Plans by the California city of Long Beach to purchase BYD electric transit buses has hit another speed bump.

The Federal Transit Administration (FTA) may block the purchase of the Chinese company's buses, the Long Beach Press-Telegram reports (via ChargedEVs).

The Press-Telegram discovered letters from the FTA to Long Beach Transit, saying that BYD was not eligible to build buses for the city when Long Beach Transit board members approved its contract in March 2013.

At the time of its bid, BYD could not provide documentation showing its compliance with the Disadvantaged Business Enterprise Program, which requires contractors that receive Federal money to give minority-owned businesses a chance at the work.

Although BYD is eligible today for the federally-funded bus contract, it wasn't at the time the contract was signed--which makes the whole deal suspect in the eyes of Federal regulators.

Now, the Federal government is offering Long Beach two choices: cancel the current $12.1-million contract with BYD and start the bidding process over again, or keep BYD and lose funding from Washington.

Long Beach Transit had already secured $9.6 million in grant money at the time of the board's vote on the BYD contract last year, although the FTA documents say regulators warned the transit agency that BYD would not be eligible.

BYD e6

BYD e6

A BYD spokesperson told the Press-Telegram that the company believes it is in compliance with all Federal requirements.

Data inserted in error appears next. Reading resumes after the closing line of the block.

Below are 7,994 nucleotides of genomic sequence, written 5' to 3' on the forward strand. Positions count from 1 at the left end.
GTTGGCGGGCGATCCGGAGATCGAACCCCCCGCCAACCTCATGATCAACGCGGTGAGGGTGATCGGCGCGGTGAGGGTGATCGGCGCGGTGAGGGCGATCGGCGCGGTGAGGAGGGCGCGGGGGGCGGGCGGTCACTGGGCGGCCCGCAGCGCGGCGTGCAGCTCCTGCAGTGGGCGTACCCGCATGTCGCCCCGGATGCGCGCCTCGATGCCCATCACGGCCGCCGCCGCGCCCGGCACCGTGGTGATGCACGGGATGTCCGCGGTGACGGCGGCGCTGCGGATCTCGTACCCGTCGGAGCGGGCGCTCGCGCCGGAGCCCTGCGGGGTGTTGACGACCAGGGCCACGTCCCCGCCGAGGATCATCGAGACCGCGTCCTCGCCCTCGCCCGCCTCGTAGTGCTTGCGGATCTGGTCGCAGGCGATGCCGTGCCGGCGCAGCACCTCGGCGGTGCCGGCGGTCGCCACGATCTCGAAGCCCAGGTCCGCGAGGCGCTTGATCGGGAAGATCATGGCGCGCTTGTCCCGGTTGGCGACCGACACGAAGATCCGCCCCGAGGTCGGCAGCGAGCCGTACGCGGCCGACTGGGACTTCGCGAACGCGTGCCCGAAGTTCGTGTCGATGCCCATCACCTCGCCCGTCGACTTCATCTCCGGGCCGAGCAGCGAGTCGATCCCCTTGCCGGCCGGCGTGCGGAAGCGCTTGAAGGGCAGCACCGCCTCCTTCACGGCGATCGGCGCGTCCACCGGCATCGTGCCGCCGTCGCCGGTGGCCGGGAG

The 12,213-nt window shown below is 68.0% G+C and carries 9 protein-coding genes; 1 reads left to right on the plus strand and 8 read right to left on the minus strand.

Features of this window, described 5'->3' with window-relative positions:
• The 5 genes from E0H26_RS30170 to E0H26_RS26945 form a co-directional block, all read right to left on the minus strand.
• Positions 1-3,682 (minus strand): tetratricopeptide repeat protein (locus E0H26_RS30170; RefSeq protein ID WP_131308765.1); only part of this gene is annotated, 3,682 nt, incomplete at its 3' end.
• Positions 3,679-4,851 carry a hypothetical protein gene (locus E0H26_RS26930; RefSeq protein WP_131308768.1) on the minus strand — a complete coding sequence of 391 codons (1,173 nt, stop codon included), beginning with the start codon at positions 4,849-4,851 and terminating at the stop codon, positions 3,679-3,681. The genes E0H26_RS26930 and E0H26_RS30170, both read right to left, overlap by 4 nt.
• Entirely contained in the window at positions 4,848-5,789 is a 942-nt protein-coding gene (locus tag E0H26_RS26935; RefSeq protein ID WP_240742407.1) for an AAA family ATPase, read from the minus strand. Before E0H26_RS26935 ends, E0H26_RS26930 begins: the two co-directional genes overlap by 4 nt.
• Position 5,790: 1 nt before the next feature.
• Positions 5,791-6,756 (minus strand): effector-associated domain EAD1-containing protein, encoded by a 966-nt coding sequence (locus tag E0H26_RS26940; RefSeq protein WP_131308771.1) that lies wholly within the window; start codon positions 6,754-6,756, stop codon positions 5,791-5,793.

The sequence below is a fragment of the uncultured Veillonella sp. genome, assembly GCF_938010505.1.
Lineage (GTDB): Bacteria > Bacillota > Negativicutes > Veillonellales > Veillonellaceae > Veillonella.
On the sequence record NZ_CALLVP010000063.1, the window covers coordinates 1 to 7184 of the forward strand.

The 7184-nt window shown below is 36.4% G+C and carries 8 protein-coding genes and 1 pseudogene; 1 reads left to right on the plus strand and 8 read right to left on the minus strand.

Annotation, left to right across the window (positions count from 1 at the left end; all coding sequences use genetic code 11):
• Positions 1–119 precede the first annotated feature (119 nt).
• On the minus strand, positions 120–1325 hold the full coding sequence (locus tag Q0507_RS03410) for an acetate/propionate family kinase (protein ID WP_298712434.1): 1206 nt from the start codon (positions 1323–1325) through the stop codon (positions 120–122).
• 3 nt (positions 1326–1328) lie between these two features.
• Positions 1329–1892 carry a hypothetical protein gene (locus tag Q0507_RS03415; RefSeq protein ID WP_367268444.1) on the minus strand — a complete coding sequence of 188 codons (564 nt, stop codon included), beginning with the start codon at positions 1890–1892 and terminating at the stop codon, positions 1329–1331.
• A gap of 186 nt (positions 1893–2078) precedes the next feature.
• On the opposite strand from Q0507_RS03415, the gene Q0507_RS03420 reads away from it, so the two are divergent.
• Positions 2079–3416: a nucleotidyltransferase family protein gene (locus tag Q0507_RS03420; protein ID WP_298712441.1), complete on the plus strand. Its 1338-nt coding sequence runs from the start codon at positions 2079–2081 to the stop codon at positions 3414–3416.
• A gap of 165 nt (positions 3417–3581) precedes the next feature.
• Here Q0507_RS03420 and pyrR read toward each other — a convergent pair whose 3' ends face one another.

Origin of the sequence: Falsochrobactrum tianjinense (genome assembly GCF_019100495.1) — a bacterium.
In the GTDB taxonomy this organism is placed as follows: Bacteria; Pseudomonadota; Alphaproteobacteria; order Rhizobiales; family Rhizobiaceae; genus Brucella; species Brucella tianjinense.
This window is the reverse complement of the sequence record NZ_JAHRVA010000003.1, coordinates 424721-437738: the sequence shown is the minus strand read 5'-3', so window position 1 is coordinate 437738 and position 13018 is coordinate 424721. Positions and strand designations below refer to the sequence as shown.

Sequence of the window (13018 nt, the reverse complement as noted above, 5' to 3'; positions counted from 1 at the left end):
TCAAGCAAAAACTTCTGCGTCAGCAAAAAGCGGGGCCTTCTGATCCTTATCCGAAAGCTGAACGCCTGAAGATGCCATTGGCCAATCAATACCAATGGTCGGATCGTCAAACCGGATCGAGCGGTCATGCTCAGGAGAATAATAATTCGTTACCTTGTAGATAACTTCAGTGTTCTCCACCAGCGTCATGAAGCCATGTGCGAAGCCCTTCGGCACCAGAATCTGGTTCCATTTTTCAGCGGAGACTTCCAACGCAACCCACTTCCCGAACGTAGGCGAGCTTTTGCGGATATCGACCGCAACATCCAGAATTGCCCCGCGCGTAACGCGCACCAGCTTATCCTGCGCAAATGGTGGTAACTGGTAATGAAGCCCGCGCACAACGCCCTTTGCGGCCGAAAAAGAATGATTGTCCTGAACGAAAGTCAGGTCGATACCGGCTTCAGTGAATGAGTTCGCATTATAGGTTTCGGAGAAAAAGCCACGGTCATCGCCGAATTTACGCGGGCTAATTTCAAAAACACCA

Long Beach Transit has not commented on the FTA letters, but an agency statement said it would give BYD time to resolve the issue.

This isn't the first legal problem BYD has encountered as it attempts to build and sell electric buses in the U.S.

The company was fined last fall for low wages at its California plant, although the issue was later resolved.

Over 1,000 buses have been built for Chinese cities--and one tested in Quebec--but none have been placed in service in the U.S. so far.

[UPDATE: We subsequently learned that one BYD electric bus went into service last fall between Denver International Airport and several airport hotels. Thanks to Tyler Svitak, manager of Denver Metro Clean Cities Coalition, for the correction. More details here.]

In addition to Long Beach's order for 15 buses, Los Angeles has agreed to test five buses and buy 20 more if the city's transit agency finds them satisfactory.

BYD turned its effort toward selling electric buses after it missed numerous deadlines in multiple attempts to sell its e6 electric crossover in the U.S.


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